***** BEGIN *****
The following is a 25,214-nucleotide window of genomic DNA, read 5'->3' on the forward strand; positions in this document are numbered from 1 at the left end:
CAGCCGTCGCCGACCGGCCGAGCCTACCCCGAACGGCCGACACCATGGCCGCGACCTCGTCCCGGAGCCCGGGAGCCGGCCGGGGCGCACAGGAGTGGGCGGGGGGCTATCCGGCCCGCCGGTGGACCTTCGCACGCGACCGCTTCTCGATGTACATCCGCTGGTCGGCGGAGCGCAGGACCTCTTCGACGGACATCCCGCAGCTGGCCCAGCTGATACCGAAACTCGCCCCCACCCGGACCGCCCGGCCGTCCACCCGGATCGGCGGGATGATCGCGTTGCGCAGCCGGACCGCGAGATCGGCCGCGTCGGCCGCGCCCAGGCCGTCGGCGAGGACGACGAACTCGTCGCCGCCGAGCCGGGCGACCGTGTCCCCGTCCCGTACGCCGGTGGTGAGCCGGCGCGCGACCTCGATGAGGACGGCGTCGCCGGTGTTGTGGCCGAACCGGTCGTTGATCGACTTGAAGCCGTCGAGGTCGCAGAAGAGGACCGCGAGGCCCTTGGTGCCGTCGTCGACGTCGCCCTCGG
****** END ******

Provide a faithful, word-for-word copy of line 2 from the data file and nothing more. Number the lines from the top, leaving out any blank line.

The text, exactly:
CAGCCGTCGCCGACCGGCCGAGCCTACCCCGAACGGCCGACACCATGGCCGCGACCTCGTCCCGGAGCCCGGGAGCCGGCCGGGGCGCACAGGAGTGGGCGGGGGGCTATCCGGCCCGCCGGTGGACCTTCGCACGCGACCGCTTCTCGATGTACATCCGCTGGTCGGCGGAGCGCAGGACCTCTTCGACGGACATCCCGCAGCTGGCCCAGCTGATACCGAAACTCGCCCCCACCCGGACCGCCCGGCCGTCCACCCGGATCGGCGGGATGATCGCGTTGCGCAGCCGGACCGCGAGATCGGCCGCGTCGGCCGCGCCCAGGCCGTCGGCGAGGACGACGAACTCGTCGCCGCCGAGCCGGGCGACCGTGTCCCCGTCCCGTACGCCGGTGGTGAGCCGGCGCGCGACCTCGATGAGGACGGCGTCGCCGGTGTTGTGGCCGAACCGGTCGTTGATCGACTTGAAGCCGTCGAGGTCGCAGAAGAGGACCGCGAGGCCCTTGGTGCCGTCGTCGACGTCGCCCTCGG